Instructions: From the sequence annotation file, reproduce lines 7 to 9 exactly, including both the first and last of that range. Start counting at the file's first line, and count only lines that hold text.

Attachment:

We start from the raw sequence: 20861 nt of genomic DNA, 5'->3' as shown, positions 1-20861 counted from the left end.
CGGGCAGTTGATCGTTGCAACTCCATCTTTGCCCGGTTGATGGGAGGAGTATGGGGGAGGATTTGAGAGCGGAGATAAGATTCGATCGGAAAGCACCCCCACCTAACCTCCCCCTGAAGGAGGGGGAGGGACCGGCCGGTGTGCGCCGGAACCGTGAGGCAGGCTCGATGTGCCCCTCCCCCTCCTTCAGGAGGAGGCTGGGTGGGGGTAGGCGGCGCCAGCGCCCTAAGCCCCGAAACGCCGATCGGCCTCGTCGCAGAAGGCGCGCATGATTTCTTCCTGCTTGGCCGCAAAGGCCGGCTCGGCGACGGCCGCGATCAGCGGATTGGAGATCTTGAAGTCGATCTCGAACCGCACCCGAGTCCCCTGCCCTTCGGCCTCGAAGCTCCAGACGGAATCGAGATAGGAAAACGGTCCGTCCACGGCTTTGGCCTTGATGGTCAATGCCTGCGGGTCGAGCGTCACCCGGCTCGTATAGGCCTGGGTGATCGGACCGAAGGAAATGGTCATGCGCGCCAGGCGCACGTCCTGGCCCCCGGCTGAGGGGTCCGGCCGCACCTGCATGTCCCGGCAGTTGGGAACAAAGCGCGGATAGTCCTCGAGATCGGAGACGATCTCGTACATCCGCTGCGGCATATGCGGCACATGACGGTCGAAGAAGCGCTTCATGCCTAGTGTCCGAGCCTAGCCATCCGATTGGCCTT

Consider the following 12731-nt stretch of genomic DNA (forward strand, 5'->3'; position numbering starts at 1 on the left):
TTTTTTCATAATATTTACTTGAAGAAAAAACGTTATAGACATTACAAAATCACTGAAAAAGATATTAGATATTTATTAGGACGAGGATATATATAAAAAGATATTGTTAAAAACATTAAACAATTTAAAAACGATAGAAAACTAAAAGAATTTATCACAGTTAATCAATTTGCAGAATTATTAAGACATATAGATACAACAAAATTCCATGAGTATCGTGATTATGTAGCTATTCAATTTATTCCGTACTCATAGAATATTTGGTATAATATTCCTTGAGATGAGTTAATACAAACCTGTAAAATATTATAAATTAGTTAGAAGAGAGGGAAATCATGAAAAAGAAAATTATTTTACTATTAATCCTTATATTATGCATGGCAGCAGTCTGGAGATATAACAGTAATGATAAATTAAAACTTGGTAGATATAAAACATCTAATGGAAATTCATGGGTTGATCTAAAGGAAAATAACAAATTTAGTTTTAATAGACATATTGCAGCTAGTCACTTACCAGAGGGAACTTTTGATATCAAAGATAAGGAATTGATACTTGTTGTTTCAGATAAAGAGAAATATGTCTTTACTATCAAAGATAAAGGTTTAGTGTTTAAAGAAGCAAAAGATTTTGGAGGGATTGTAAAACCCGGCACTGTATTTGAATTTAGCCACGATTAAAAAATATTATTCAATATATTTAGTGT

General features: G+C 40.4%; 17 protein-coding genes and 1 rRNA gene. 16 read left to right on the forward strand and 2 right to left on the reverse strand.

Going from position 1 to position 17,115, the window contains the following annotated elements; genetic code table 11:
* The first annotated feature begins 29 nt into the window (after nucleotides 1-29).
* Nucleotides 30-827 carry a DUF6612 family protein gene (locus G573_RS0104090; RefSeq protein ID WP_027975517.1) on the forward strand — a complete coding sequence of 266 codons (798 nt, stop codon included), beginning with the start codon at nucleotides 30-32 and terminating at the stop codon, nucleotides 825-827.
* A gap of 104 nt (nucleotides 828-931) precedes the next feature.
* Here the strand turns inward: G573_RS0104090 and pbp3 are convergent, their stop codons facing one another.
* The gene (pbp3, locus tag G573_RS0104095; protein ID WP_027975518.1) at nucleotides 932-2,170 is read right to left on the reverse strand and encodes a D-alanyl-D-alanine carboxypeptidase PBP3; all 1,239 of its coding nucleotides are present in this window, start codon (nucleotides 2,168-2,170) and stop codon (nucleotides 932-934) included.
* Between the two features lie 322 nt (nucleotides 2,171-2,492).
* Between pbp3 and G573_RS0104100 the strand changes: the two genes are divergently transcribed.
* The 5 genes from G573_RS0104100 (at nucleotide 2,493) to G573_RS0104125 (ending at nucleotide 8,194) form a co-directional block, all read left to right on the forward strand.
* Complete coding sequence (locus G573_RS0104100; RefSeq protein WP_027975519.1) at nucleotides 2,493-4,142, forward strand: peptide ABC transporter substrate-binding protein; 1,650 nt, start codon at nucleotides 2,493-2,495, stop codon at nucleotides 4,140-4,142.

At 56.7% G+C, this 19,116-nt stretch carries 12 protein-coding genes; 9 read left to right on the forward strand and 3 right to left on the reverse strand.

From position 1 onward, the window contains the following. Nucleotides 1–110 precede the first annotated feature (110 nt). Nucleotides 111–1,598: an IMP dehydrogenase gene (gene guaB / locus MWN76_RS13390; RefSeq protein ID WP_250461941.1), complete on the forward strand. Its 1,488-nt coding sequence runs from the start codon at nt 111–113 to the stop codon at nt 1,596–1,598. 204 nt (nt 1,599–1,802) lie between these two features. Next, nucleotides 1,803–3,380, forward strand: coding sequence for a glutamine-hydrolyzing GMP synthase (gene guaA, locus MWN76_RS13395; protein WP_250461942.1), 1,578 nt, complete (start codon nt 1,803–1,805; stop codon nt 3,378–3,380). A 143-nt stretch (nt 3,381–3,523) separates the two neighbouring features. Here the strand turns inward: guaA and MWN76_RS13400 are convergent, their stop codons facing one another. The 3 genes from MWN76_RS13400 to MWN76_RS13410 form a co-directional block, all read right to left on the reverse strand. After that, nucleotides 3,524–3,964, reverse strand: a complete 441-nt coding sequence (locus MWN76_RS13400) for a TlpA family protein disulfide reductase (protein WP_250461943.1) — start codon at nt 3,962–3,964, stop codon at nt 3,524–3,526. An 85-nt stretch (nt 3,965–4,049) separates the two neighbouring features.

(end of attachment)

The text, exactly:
* The first annotated feature begins 29 nt into the window (after nucleotides 1-29).
* Nucleotides 30-827 carry a DUF6612 family protein gene (locus G573_RS0104090; RefSeq protein ID WP_027975517.1) on the forward strand — a complete coding sequence of 266 codons (798 nt, stop codon included), beginning with the start codon at nucleotides 30-32 and terminating at the stop codon, nucleotides 825-827.
* A gap of 104 nt (nucleotides 828-931) precedes the next feature.